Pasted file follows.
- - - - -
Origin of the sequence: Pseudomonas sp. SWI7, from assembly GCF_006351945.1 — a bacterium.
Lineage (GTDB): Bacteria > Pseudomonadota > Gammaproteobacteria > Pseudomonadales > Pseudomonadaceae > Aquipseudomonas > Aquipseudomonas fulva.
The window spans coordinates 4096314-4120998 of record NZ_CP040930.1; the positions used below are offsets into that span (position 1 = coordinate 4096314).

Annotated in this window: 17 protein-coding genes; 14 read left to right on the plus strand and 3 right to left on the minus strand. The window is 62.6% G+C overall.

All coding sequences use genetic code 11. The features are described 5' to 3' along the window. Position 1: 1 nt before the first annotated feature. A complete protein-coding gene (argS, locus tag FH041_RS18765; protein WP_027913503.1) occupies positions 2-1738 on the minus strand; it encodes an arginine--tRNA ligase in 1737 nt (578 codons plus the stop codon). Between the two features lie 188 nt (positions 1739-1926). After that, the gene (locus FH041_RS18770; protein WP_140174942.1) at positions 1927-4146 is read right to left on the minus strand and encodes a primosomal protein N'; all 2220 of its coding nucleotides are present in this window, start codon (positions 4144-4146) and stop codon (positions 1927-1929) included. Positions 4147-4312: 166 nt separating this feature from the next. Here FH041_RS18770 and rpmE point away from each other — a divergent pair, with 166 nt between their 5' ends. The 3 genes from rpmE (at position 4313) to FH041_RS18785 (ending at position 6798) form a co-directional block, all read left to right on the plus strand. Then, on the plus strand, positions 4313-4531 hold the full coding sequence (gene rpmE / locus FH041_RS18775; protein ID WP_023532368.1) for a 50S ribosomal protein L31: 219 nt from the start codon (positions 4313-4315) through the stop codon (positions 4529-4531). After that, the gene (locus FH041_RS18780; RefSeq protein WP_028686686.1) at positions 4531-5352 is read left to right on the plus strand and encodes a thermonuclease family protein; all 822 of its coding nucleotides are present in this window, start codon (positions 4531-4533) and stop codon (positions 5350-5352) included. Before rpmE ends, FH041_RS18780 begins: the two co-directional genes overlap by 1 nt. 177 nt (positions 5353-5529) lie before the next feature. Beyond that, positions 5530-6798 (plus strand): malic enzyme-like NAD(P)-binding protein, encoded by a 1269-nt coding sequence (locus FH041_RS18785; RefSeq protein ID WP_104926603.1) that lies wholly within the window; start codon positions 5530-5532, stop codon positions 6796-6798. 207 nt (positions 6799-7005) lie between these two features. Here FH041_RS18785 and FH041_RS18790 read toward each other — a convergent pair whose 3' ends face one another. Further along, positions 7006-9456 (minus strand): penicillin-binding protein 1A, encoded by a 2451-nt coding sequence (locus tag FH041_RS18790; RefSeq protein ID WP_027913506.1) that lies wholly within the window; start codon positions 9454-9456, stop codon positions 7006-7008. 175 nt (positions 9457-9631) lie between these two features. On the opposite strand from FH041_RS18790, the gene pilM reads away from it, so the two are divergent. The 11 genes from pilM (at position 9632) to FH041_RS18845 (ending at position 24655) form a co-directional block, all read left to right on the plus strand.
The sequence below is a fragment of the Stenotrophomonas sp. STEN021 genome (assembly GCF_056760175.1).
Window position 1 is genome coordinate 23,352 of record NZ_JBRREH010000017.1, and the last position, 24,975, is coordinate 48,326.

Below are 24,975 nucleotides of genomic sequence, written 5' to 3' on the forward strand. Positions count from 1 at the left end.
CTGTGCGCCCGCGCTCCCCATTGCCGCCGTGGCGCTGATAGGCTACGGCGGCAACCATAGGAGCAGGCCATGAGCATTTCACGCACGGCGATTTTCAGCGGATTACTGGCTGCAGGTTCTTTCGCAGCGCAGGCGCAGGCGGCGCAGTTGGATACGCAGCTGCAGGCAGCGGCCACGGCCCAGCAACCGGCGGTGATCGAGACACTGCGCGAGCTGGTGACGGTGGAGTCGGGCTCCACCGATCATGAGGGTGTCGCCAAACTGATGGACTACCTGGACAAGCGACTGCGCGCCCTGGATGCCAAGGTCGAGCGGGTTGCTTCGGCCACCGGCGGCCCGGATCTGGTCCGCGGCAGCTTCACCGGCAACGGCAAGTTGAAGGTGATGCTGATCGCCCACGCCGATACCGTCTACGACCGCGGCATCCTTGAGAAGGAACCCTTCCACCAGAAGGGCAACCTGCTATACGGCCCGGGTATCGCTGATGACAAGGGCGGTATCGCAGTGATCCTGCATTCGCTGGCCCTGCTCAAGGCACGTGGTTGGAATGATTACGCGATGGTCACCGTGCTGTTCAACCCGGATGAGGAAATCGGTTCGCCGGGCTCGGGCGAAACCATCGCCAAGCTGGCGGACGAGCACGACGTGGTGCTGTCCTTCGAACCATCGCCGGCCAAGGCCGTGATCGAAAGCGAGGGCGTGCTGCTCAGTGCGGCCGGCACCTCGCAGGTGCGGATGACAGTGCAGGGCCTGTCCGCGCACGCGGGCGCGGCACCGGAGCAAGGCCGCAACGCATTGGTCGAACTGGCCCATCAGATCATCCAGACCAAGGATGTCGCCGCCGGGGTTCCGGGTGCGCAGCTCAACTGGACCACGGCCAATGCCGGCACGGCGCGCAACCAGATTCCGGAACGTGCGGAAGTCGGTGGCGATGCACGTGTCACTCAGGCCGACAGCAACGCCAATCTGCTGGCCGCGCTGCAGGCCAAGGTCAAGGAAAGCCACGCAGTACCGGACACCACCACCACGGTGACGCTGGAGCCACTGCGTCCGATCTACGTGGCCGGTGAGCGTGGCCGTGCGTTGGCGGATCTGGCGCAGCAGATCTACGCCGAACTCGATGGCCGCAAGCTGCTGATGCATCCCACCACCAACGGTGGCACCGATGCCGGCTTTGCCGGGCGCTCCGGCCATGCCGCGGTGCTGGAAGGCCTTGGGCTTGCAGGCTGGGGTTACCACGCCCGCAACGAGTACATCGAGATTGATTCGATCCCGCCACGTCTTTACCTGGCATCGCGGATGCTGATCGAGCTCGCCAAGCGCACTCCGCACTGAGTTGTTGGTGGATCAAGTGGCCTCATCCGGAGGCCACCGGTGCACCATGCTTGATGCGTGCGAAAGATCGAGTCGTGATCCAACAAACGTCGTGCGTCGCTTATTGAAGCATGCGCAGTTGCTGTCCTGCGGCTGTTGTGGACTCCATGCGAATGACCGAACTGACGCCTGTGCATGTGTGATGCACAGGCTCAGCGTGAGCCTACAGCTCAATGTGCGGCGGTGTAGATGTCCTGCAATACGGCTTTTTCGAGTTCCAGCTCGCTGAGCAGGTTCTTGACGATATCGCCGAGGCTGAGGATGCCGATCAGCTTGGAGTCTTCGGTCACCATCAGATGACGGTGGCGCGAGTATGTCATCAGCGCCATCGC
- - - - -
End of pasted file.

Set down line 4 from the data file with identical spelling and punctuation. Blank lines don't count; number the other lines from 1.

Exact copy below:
Annotated in this window: 17 protein-coding genes; 14 read left to right on the plus strand and 3 right to left on the minus strand. The window is 62.6% G+C overall.